In ‘BLACK AS U R,’ LGBTQ Filmmaker Micheal Rice Turns A Rageful 2020 Into A Gripping Documentary
For Black gay filmmaker Micheal Rice, 2020 was a tipping point.
Like the rest of the world, the Brooklyn-based documentarian (“party boi,” “black diamonds in ice castles”) began the first quarter of 2020 avoiding transmission of the coronavirus by isolating himself under strict quarantine guidelines by state and federal officials as COVID-19 cases and deaths in New York City soared. It was a safety precaution implemented to curb the spread of one deadly virus while another continued to rage, leaving Rice and other Black and queer people susceptible to state-sanctioned violence and a never-ending loop of Black trauma on the evening news. Although Rice says he felt powerless at the time, he knew he had to use his artistry to respond. “Black AS U R,” Rice’s new documentary film premiering at Outfest Fusion QTBIPOC Film Festival in April, is his response.
“BLACK AS U R” weaves through the complexities of Black queerness by taking audiences on a journey through the homophobia that penetrates many Black spaces. The film examines the impact of HIV stigma, sex work, suicide, bullying, and acts of violence against Black trans people, including the vicious mob attack of Iyanna Dior at a convenience store in St. Paul, MN only days after the fatal killing of George Floyd in neighboring Minneapolis. The film also features the first time a documentary has highlighted the story of Dominque Rem’mie Fells, a young Black trans woman whose murder reignited the “Black Trans Lives Matter” movement of 2020.
The reaction to the beating of Dior and the death of Fells (on an ever-expanding list of Black trans murders) in comparison to the global outrage of George Floyd’s death sent Rice into a tailspin.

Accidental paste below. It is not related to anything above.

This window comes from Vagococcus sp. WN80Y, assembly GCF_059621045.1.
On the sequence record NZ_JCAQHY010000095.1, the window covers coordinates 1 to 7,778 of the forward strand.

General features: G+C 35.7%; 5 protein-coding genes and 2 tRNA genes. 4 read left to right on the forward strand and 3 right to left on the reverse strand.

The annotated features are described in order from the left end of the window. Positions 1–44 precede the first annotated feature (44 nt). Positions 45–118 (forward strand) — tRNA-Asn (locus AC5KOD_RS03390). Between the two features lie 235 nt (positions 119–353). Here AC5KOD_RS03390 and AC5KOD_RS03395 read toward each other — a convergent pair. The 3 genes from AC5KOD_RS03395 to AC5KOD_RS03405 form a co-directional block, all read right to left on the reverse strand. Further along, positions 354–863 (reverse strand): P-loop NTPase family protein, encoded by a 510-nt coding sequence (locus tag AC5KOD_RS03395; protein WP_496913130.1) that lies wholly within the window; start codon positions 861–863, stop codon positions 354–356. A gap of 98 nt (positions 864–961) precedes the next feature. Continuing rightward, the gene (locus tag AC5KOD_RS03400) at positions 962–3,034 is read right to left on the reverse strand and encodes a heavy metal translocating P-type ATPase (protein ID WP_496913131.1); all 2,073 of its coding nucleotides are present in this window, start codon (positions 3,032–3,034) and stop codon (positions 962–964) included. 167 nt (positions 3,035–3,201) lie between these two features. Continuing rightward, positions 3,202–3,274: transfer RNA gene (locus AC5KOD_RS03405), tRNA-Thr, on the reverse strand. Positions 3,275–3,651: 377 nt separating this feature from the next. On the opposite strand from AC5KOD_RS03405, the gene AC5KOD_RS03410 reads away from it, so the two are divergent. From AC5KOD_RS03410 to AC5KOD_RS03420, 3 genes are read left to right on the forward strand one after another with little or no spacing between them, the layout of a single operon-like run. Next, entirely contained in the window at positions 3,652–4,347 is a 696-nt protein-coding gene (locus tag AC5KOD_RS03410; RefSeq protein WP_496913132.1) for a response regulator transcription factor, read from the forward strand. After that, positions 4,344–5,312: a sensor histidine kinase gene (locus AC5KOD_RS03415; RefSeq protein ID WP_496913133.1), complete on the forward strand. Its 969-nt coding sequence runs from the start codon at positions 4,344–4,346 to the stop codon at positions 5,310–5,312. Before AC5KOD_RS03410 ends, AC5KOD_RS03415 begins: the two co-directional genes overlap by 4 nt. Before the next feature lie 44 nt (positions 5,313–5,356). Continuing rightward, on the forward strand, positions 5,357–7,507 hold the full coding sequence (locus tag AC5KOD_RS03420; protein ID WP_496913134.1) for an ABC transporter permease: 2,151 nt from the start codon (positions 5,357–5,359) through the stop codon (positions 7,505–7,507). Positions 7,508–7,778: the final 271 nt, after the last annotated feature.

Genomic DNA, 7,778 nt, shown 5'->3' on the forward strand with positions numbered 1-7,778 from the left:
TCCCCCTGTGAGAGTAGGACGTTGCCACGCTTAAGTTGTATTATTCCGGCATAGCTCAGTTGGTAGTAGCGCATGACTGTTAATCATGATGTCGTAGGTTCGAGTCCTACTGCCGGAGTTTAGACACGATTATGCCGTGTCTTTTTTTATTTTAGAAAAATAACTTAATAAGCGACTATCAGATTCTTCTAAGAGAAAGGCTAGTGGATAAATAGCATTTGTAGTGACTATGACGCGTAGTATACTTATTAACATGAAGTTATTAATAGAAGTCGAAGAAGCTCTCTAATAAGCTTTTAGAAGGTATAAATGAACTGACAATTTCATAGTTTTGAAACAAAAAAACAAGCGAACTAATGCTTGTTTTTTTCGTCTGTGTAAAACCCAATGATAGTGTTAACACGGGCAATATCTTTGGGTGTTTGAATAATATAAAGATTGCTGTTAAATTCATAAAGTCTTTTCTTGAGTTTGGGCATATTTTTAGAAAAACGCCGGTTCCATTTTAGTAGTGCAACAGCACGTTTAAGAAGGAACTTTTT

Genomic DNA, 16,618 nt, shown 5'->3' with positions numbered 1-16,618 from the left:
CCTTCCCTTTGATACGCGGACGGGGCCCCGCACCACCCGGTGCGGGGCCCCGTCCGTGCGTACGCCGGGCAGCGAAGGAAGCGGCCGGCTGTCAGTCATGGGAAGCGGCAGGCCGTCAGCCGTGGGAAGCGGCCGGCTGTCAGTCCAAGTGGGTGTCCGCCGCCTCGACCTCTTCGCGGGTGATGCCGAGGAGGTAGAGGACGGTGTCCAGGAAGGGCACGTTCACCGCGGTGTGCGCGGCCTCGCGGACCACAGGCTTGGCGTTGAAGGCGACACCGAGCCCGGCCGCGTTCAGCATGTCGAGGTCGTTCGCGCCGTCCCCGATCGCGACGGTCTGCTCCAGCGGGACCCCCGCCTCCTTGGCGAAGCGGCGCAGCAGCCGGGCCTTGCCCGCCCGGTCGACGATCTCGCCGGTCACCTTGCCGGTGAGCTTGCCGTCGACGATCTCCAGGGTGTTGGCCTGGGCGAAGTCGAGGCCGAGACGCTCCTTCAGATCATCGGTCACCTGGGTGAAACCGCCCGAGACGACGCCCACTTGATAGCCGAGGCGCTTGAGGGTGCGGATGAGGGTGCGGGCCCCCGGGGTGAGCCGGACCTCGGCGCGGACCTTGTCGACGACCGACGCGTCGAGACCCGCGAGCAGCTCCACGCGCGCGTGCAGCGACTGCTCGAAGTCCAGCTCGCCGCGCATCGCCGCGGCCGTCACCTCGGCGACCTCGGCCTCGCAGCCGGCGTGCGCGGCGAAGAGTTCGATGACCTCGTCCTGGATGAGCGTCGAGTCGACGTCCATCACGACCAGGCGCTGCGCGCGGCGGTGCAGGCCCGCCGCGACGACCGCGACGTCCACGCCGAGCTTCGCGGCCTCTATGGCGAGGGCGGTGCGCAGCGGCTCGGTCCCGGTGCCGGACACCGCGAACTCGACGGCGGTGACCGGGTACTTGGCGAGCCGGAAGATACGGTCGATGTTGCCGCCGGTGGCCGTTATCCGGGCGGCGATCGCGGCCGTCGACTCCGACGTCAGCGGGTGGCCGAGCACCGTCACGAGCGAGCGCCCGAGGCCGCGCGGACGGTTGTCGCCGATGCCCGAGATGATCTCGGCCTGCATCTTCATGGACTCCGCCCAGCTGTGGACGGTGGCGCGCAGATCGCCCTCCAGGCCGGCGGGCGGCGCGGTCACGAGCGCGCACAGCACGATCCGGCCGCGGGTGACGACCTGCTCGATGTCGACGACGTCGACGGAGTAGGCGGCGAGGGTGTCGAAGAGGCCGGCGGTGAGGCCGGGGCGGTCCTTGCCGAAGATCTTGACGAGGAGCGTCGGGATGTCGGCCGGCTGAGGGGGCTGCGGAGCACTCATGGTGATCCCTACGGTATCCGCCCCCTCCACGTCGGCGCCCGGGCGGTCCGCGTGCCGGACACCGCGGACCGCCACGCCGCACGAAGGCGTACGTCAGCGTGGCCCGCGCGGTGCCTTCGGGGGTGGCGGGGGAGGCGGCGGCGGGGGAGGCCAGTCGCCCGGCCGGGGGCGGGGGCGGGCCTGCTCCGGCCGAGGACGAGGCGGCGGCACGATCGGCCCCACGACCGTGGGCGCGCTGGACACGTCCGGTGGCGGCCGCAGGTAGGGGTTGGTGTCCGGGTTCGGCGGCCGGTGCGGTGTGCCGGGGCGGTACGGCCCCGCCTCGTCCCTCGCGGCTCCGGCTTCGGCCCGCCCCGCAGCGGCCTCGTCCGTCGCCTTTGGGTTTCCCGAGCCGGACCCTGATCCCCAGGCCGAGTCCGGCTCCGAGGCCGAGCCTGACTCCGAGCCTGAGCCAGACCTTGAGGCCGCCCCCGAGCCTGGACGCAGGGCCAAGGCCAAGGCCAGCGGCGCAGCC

“After I've gone through that, [the death of Floyd] to see this young Black trans girl brutally beaten by people who look like me sent me into an overload of rage and frustration,” he said. “And when I started speaking out about it through social media, I started getting a lot of flack from most of our heterosexual brothers and sisters, and a few of our gay brothers and sisters, when just moments ago, everybody was united talking about Black lives matter. But it made me bring up the question: When do Black lives matter? Does it only matter when you are a heterosexual Black individual or does it matter for the totality of who we are as a people?”
Rice tells The Reckoning that it was clear, at least to him, that it was time for the Black community to see the impact of its homophobia on the lives of Black LGBTQ+ people.
“I wanted to hold up a mirror to our own community and help us create a space where we could talk about queerphobia, homosexuality, and what it means to be Black and gay in this country to our mamas, our daddies, our preachers, our pastors, our teachers, our brothers, our sisters, our aunts, and our uncles,” Rice says.
“I wanted us to really have an authentic documentary that not only spoke to our community, but gave context and history from a Black queer person, because that, I have never seen outside of Marlon Riggs [ “Tongues Untied”] in 1989 before he died of AIDS-[related complications], and that was 32 years ago,” he adds.
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